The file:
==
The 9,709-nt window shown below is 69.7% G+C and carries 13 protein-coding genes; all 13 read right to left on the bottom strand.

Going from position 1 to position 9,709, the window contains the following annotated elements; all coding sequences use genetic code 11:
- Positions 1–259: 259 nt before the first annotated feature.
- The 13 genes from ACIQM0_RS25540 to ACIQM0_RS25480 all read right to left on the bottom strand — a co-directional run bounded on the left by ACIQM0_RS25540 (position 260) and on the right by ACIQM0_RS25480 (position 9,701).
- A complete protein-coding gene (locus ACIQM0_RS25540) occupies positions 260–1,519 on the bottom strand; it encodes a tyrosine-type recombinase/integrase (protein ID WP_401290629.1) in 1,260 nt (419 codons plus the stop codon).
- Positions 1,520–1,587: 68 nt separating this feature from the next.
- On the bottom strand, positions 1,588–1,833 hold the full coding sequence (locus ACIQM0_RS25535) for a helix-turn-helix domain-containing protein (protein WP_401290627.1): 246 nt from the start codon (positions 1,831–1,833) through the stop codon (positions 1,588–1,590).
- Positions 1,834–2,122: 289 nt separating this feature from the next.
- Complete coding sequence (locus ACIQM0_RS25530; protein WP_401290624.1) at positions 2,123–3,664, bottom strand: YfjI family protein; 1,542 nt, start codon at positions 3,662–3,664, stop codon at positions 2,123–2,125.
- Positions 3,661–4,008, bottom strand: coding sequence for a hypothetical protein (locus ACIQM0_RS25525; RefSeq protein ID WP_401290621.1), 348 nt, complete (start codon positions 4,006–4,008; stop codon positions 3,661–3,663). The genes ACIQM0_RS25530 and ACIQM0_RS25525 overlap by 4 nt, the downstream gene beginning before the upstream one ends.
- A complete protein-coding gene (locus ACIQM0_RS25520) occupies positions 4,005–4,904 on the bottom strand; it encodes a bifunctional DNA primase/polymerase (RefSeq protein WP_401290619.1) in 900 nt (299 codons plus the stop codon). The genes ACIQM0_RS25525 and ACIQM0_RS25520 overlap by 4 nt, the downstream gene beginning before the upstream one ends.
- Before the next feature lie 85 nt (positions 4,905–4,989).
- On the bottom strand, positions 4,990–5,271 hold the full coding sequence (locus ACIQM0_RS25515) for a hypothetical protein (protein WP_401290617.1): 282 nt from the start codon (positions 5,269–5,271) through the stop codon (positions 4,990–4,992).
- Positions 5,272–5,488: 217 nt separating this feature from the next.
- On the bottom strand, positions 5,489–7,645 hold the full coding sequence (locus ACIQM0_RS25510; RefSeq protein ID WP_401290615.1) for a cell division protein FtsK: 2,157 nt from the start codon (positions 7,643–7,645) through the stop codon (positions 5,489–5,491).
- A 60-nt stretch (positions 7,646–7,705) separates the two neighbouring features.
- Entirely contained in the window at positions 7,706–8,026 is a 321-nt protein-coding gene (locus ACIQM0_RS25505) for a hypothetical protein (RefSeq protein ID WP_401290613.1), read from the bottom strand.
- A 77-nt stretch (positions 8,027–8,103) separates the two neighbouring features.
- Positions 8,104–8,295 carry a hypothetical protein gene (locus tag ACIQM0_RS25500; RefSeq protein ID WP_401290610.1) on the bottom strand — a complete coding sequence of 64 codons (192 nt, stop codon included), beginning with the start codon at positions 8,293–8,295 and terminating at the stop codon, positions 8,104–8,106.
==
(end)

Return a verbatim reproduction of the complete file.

The 9,709-nt window shown below is 69.7% G+C and carries 13 protein-coding genes; all 13 read right to left on the bottom strand.

Going from position 1 to position 9,709, the window contains the following annotated elements; all coding sequences use genetic code 11:
- Positions 1–259: 259 nt before the first annotated feature.
- The 13 genes from ACIQM0_RS25540 to ACIQM0_RS25480 all read right to left on the bottom strand — a co-directional run bounded on the left by ACIQM0_RS25540 (position 260) and on the right by ACIQM0_RS25480 (position 9,701).
- A complete protein-coding gene (locus ACIQM0_RS25540) occupies positions 260–1,519 on the bottom strand; it encodes a tyrosine-type recombinase/integrase (protein ID WP_401290629.1) in 1,260 nt (419 codons plus the stop codon).
- Positions 1,520–1,587: 68 nt separating this feature from the next.
- On the bottom strand, positions 1,588–1,833 hold the full coding sequence (locus ACIQM0_RS25535) for a helix-turn-helix domain-containing protein (protein WP_401290627.1): 246 nt from the start codon (positions 1,831–1,833) through the stop codon (positions 1,588–1,590).
- Positions 1,834–2,122: 289 nt separating this feature from the next.
- Complete coding sequence (locus ACIQM0_RS25530; protein WP_401290624.1) at positions 2,123–3,664, bottom strand: YfjI family protein; 1,542 nt, start codon at positions 3,662–3,664, stop codon at positions 2,123–2,125.
- Positions 3,661–4,008, bottom strand: coding sequence for a hypothetical protein (locus ACIQM0_RS25525; RefSeq protein ID WP_401290621.1), 348 nt, complete (start codon positions 4,006–4,008; stop codon positions 3,661–3,663). The genes ACIQM0_RS25530 and ACIQM0_RS25525 overlap by 4 nt, the downstream gene beginning before the upstream one ends.
- A complete protein-coding gene (locus ACIQM0_RS25520) occupies positions 4,005–4,904 on the bottom strand; it encodes a bifunctional DNA primase/polymerase (RefSeq protein WP_401290619.1) in 900 nt (299 codons plus the stop codon). The genes ACIQM0_RS25525 and ACIQM0_RS25520 overlap by 4 nt, the downstream gene beginning before the upstream one ends.
- Before the next feature lie 85 nt (positions 4,905–4,989).
- On the bottom strand, positions 4,990–5,271 hold the full coding sequence (locus ACIQM0_RS25515) for a hypothetical protein (protein WP_401290617.1): 282 nt from the start codon (positions 5,269–5,271) through the stop codon (positions 4,990–4,992).
- Positions 5,272–5,488: 217 nt separating this feature from the next.
- On the bottom strand, positions 5,489–7,645 hold the full coding sequence (locus ACIQM0_RS25510; RefSeq protein ID WP_401290615.1) for a cell division protein FtsK: 2,157 nt from the start codon (positions 7,643–7,645) through the stop codon (positions 5,489–5,491).
- A 60-nt stretch (positions 7,646–7,705) separates the two neighbouring features.
- Entirely contained in the window at positions 7,706–8,026 is a 321-nt protein-coding gene (locus ACIQM0_RS25505) for a hypothetical protein (RefSeq protein ID WP_401290613.1), read from the bottom strand.
- A 77-nt stretch (positions 8,027–8,103) separates the two neighbouring features.
- Positions 8,104–8,295 carry a hypothetical protein gene (locus tag ACIQM0_RS25500; RefSeq protein ID WP_401290610.1) on the bottom strand — a complete coding sequence of 64 codons (192 nt, stop codon included), beginning with the start codon at positions 8,293–8,295 and terminating at the stop codon, positions 8,104–8,106.